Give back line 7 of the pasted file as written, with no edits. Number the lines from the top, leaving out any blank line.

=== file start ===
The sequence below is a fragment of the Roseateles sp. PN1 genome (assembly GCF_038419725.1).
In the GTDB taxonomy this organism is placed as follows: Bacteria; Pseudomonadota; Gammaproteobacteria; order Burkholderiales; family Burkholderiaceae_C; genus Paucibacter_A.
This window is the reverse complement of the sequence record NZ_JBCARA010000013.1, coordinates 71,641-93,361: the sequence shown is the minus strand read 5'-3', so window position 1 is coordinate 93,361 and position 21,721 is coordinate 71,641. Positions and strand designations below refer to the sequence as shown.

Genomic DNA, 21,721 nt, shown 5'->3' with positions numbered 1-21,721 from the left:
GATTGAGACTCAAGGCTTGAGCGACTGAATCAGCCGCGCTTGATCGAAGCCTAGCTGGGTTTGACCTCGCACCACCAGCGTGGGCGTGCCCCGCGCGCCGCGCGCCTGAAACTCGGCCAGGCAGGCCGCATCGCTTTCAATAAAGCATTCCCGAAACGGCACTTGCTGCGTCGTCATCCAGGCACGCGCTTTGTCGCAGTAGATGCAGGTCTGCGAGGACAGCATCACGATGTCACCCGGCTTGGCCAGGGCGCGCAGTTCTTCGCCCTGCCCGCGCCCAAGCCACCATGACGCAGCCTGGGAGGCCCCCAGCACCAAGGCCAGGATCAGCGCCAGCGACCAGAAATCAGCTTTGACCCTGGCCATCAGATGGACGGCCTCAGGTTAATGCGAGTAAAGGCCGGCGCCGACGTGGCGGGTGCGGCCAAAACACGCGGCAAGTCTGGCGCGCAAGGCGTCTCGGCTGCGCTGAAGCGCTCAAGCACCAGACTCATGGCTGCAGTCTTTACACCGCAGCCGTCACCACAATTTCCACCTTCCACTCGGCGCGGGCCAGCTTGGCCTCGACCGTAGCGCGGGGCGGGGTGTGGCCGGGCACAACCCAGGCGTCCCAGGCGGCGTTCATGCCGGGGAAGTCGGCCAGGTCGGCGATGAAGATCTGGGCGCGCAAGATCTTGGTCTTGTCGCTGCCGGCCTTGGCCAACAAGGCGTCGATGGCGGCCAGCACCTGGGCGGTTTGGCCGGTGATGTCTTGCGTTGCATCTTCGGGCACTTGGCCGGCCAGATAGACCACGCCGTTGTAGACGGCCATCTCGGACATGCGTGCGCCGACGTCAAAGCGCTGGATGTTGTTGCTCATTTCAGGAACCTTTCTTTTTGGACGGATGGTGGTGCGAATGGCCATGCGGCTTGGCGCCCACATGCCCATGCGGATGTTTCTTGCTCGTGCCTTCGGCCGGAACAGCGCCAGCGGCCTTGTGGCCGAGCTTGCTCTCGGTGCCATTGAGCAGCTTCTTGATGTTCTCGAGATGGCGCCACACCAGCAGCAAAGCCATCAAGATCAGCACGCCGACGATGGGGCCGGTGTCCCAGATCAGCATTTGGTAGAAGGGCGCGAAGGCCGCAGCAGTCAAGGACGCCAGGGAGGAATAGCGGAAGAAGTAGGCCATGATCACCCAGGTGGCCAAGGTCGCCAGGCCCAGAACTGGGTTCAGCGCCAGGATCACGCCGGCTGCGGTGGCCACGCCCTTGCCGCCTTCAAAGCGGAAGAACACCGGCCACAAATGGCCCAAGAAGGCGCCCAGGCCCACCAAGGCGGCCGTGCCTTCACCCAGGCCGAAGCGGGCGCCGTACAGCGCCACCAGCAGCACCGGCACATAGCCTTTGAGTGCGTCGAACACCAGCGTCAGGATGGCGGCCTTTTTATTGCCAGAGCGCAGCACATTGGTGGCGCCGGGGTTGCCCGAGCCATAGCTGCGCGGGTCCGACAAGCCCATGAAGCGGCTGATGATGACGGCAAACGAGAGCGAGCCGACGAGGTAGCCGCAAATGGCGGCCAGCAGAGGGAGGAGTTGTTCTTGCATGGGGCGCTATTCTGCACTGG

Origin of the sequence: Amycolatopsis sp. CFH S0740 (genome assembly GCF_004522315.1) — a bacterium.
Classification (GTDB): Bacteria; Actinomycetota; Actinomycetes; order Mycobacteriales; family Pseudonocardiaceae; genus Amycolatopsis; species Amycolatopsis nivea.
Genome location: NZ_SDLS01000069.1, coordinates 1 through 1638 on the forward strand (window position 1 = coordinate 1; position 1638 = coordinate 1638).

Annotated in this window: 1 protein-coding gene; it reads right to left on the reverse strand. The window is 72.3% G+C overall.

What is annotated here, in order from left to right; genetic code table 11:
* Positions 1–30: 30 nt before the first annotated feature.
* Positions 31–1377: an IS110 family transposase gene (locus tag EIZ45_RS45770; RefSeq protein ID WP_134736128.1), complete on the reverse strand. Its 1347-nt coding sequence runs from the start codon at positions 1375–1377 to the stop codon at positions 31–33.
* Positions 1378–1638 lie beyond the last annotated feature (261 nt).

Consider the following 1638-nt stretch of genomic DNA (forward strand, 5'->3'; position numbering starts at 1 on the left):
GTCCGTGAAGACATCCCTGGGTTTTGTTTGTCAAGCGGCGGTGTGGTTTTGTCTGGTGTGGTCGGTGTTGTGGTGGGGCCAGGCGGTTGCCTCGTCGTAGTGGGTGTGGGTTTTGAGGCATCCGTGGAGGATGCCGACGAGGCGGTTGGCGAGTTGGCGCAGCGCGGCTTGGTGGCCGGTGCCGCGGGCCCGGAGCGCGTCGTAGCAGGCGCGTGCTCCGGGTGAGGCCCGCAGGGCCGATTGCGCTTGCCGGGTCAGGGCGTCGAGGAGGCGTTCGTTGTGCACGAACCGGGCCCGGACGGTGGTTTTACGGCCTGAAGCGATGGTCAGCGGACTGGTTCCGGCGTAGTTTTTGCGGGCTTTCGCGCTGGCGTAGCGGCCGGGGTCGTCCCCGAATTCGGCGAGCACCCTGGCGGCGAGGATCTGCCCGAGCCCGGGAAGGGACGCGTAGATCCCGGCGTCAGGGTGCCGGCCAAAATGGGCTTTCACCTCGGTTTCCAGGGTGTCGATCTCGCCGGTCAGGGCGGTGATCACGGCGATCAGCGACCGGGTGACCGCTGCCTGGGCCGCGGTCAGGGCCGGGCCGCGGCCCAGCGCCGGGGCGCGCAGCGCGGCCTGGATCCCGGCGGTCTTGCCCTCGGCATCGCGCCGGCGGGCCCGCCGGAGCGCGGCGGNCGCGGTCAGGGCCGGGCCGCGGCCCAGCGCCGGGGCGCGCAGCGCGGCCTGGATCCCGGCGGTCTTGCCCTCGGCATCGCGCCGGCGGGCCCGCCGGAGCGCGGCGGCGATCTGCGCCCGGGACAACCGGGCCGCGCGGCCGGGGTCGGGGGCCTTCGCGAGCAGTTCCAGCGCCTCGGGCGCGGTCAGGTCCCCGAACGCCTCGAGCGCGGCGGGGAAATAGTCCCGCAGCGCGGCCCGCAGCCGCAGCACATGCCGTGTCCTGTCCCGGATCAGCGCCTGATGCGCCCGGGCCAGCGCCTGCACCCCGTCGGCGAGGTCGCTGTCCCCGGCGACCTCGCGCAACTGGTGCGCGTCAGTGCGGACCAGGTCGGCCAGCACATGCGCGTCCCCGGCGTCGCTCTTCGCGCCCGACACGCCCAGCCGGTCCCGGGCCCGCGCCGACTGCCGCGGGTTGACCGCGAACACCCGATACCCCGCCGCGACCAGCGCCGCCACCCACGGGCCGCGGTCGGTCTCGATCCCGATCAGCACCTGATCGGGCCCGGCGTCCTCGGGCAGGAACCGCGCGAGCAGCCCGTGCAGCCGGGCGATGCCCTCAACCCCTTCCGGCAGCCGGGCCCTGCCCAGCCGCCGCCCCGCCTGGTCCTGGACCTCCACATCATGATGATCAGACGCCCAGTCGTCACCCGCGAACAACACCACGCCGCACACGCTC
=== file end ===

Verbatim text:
Classification (GTDB): Bacteria; Actinomycetota; Actinomycetes; order Mycobacteriales; family Pseudonocardiaceae; genus Amycolatopsis; species Amycolatopsis nivea.